We are aware of your official press office account, @SenRubioPress, but the existence of this account does not alter the official nature of your @MarcoRubio account. The government is not confined to making official statements from only one platform. The tweets from President Trump’s @RealDonaldTrump were held to be “official statements” despite the existence of several other official accounts, including @WhiteHouse and @POTUS.

Courts have not shied away from declaring that accounts that some politicians believe to be private are in fact official government accounts. The Ninth Circuit Court of Appeals recently noted that the President’s Twitter feed is composed of “official statements by the President of the United States” and we see no legal reason to treat your Twitter feed differently. See Hawai’i v. Trump, Case No. 17-15589 at *48—49, n. 14 (9th Cir. June 12, 2017).

In a recent decision involving a similar social media page, a federal court found that a government official had been acting under the color of law by maintaining the page and blocking citizens from that page and that doing so violated the First Amendment. See Davison v. Loudoun County Board of Supervisors, et al, No. 1:2016-cv-00932, (E.D. Va. 2017) available at https://goo.gl/YejzS9

    • The government official exercised plenary control over the social media page.
    • The social media page allows public figures to interact with the public.
    • Staff sometimes curated the social media account.
    • The social media account will not revert to the government when the official leaves office, but stay with the official.
    • Personal devices were exclusively used to post to the account.
    • Indicators, such as an official title, appeared on the account.
    • Many posts concerned official government work.
    • Many posts promoted and invited attendance at events related to the officials’ work as a government official.
    • Posts included or relayed official statements from the official.

The social media account was considered to be official despite the fact that the official’s enumerated duties did not include social media, that it would remain with the official after leaving office, and that much of the activity took place outside normal working hours.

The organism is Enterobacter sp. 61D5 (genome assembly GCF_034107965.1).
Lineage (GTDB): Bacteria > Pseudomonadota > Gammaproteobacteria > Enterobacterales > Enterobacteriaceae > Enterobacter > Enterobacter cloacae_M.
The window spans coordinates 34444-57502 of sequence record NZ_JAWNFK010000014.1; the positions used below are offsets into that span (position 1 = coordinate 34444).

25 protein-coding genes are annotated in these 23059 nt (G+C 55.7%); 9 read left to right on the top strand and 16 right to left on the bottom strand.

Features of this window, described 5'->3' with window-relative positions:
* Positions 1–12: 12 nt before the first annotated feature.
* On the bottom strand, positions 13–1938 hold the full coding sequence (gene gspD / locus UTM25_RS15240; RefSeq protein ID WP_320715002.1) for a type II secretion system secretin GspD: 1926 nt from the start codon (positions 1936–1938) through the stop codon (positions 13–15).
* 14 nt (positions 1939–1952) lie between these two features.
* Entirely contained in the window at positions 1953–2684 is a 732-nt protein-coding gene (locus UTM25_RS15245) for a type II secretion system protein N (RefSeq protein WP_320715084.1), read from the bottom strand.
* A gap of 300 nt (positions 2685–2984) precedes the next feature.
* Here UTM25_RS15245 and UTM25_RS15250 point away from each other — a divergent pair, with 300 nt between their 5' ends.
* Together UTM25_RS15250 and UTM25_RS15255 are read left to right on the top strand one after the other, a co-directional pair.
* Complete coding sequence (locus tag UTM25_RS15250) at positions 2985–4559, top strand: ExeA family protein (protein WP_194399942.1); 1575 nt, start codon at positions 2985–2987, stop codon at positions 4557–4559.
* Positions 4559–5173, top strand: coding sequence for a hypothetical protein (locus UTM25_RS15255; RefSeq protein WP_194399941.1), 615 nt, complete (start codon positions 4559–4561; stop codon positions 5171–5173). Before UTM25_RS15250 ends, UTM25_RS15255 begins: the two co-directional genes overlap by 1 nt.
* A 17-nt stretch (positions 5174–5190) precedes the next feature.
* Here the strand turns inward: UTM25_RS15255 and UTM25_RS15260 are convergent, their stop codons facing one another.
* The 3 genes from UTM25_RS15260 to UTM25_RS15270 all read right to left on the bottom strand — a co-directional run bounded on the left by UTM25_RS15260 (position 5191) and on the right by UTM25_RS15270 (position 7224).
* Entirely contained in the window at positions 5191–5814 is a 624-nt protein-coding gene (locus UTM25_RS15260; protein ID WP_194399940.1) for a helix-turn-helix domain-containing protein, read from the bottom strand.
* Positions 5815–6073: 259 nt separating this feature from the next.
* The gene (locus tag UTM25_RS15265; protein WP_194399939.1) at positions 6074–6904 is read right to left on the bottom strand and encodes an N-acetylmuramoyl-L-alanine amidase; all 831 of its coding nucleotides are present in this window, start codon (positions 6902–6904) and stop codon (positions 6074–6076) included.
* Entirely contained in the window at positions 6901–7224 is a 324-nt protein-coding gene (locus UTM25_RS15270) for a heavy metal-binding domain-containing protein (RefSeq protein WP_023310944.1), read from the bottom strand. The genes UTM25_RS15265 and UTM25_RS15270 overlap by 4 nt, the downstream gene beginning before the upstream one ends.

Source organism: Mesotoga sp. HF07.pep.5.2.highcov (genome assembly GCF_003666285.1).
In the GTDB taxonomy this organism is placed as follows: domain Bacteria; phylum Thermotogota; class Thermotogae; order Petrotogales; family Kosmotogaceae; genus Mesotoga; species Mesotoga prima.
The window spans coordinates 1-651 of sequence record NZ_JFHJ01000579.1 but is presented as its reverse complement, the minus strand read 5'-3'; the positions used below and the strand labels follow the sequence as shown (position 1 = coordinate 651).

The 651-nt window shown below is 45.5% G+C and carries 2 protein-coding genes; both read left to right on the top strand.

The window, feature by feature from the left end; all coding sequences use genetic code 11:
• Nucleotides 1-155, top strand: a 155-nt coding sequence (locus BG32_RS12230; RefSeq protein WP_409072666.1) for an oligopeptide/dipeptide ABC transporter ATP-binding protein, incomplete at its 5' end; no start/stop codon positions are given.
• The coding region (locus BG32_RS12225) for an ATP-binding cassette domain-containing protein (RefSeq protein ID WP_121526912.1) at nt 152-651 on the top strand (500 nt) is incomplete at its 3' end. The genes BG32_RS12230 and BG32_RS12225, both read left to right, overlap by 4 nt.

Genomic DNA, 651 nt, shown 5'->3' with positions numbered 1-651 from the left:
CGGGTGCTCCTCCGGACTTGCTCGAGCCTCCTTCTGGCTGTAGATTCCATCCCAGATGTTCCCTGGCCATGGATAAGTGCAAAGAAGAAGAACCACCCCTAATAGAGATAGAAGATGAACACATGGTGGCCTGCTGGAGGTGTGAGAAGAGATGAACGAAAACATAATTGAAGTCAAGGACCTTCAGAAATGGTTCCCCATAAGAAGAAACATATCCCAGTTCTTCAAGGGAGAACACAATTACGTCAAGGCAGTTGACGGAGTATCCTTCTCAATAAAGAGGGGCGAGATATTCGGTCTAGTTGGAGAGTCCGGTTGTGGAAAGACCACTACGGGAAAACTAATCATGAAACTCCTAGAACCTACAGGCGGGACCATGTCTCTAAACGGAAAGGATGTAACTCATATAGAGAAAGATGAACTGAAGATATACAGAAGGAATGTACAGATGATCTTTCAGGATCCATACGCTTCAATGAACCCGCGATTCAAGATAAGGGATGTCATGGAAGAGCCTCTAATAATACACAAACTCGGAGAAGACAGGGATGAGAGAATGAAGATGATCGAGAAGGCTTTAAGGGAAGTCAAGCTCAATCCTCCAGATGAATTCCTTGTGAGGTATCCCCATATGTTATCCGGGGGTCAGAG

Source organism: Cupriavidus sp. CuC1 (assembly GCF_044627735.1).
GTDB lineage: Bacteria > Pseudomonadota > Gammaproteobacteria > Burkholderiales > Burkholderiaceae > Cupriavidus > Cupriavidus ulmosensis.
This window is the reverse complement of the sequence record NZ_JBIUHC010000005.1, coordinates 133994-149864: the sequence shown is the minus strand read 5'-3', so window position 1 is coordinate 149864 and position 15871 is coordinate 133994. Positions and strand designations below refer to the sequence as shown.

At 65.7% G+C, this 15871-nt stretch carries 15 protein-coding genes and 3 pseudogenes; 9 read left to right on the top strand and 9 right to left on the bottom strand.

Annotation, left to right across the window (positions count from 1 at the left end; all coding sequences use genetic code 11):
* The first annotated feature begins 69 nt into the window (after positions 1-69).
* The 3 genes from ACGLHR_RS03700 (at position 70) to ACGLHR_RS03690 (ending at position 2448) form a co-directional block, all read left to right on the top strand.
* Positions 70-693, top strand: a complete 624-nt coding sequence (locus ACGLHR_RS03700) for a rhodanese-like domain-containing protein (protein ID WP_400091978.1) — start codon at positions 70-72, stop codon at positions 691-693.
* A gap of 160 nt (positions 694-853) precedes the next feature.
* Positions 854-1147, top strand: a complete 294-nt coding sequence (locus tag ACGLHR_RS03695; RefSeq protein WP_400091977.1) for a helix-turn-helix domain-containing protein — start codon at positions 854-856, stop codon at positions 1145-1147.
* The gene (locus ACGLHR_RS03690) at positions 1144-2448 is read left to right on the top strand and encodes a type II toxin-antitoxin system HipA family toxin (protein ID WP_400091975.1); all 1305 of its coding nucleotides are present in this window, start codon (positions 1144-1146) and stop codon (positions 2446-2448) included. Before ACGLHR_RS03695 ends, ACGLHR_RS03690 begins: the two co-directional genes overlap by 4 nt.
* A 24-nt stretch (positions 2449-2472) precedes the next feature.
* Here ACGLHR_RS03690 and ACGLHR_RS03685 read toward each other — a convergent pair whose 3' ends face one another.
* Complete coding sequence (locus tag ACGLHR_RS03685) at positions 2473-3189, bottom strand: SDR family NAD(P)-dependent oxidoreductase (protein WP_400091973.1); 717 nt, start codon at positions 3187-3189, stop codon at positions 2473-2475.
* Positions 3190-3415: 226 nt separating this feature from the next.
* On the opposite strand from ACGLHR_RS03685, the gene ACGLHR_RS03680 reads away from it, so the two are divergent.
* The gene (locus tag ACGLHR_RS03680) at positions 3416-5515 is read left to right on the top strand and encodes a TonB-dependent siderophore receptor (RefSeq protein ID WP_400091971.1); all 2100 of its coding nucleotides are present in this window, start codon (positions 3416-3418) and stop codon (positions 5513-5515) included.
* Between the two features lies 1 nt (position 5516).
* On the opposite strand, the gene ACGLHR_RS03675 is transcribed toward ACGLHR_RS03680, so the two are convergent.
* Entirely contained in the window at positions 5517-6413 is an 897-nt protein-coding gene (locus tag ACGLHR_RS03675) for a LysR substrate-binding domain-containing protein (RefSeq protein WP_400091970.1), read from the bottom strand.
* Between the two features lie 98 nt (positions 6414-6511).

We believe all of this can be said of the @MarcoRubio Twitter account too. These facts led the court to answer “a novel legal question: when is a social media account maintained by a public official considered ‘governmental’ in nature, and thus subject to constitutional constraints?” in the affirmative and hold that the account was maintained under color of law. In other words, the social media account had a “sufficiently close nexus” with the government to be fairly treated as that of the government itself.

In the case of @MarcoRubio, the bible tweets appear to be tied to your identity as a government actor and were facilitated by the apparent authority of that office. The tweets arise out of public, not personal, circumstances. The account is used to keep constituents informed of the activities of Marco Rubio the Senator, not Marco Rubio the private citizen and family man.

Of course, there can also be distinctions drawn between the “government speech vs. speech as politician” questions as they relate to Twitter blocking and to endorsement of religion. (Our job as lawyers is to be good at drawing distinctions when we need to, and making analogies when we need to.) It’s possible that courts will say that an elected official’s Twitter account is government speech enough to forbid viewpoint-based comment blocking, but individual speech enough to allow religious expression.

But it’s also possible that they won’t, and that (as the Freedom From Religion Foundation is arguing) a ruling against Trump on the free speech lawsuit would restrict other politicians’ religious tweets as well, at least when those tweets are part of the politicians’ tweeting on political issues.